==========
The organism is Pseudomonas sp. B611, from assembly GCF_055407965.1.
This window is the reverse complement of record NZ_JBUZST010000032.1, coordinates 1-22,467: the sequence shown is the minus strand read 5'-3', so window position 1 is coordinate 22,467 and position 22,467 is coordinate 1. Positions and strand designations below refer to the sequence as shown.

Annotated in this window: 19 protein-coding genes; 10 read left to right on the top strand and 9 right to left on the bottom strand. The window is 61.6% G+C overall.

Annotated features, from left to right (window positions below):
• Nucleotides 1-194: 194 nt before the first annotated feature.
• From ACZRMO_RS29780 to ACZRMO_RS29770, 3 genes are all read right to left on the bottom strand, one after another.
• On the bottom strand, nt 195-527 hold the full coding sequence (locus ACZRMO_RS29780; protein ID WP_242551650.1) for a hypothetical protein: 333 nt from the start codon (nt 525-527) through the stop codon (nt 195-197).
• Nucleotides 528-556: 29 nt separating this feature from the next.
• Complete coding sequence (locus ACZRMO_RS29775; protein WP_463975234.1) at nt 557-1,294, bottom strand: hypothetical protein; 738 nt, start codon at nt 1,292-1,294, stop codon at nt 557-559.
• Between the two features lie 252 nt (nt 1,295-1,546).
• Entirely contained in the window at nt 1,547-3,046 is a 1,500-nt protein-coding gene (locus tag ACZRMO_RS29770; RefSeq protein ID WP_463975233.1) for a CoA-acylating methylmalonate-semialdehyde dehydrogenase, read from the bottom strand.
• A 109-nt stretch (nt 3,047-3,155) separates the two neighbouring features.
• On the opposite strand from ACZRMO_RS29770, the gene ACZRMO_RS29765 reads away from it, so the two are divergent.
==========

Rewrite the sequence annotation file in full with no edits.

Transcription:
The organism is Pseudomonas sp. B611, from assembly GCF_055407965.1.
This window is the reverse complement of record NZ_JBUZST010000032.1, coordinates 1-22,467: the sequence shown is the minus strand read 5'-3', so window position 1 is coordinate 22,467 and position 22,467 is coordinate 1. Positions and strand designations below refer to the sequence as shown.

Annotated in this window: 19 protein-coding genes; 10 read left to right on the top strand and 9 right to left on the bottom strand. The window is 61.6% G+C overall.

Annotated features, from left to right (window positions below):
• Nucleotides 1-194: 194 nt before the first annotated feature.
• From ACZRMO_RS29780 to ACZRMO_RS29770, 3 genes are all read right to left on the bottom strand, one after another.
• On the bottom strand, nt 195-527 hold the full coding sequence (locus ACZRMO_RS29780; protein ID WP_242551650.1) for a hypothetical protein: 333 nt from the start codon (nt 525-527) through the stop codon (nt 195-197).
• Nucleotides 528-556: 29 nt separating this feature from the next.
• Complete coding sequence (locus ACZRMO_RS29775; protein WP_463975234.1) at nt 557-1,294, bottom strand: hypothetical protein; 738 nt, start codon at nt 1,292-1,294, stop codon at nt 557-559.
• Between the two features lie 252 nt (nt 1,295-1,546).
• Entirely contained in the window at nt 1,547-3,046 is a 1,500-nt protein-coding gene (locus tag ACZRMO_RS29770; RefSeq protein ID WP_463975233.1) for a CoA-acylating methylmalonate-semialdehyde dehydrogenase, read from the bottom strand.
• A 109-nt stretch (nt 3,047-3,155) separates the two neighbouring features.
• On the opposite strand from ACZRMO_RS29770, the gene ACZRMO_RS29765 reads away from it, so the two are divergent.